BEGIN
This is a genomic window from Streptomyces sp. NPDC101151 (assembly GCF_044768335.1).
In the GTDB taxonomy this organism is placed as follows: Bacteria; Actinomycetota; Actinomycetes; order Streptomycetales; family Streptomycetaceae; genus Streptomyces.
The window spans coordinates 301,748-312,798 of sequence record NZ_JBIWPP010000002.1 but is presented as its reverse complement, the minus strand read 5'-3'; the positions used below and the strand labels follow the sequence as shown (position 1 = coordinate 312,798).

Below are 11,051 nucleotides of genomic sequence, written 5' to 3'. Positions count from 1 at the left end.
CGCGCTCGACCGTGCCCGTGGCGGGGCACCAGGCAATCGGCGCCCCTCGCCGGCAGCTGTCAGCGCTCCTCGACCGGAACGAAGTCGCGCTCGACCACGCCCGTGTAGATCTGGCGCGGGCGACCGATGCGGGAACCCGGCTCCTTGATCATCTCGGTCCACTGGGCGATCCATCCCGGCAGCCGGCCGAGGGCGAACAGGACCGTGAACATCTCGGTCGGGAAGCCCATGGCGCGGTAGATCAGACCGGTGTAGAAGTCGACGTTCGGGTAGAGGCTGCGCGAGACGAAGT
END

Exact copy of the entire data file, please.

This is a genomic window from Streptomyces sp. NPDC101151 (assembly GCF_044768335.1).
In the GTDB taxonomy this organism is placed as follows: Bacteria; Actinomycetota; Actinomycetes; order Streptomycetales; family Streptomycetaceae; genus Streptomyces.
The window spans coordinates 301,748-312,798 of sequence record NZ_JBIWPP010000002.1 but is presented as its reverse complement, the minus strand read 5'-3'; the positions used below and the strand labels follow the sequence as shown (position 1 = coordinate 312,798).

Below are 11,051 nucleotides of genomic sequence, written 5' to 3'. Positions count from 1 at the left end.
CGCGCTCGACCGTGCCCGTGGCGGGGCACCAGGCAATCGGCGCCCCTCGCCGGCAGCTGTCAGCGCTCCTCGACCGGAACGAAGTCGCGCTCGACCACGCCCGTGTAGATCTGGCGCGGGCGACCGATGCGGGAACCCGGCTCCTTGATCATCTCGGTCCACTGGGCGATCCATCCCGGCAGCCGGCCGAGGGCGAACAGGACCGTGAACATCTCGGTCGGGAAGCCCATGGCGCGGTAGATCAGACCGGTGTAGAAGTCGACGTTCGGGTAGAGGCTGCGCGAGACGAAGT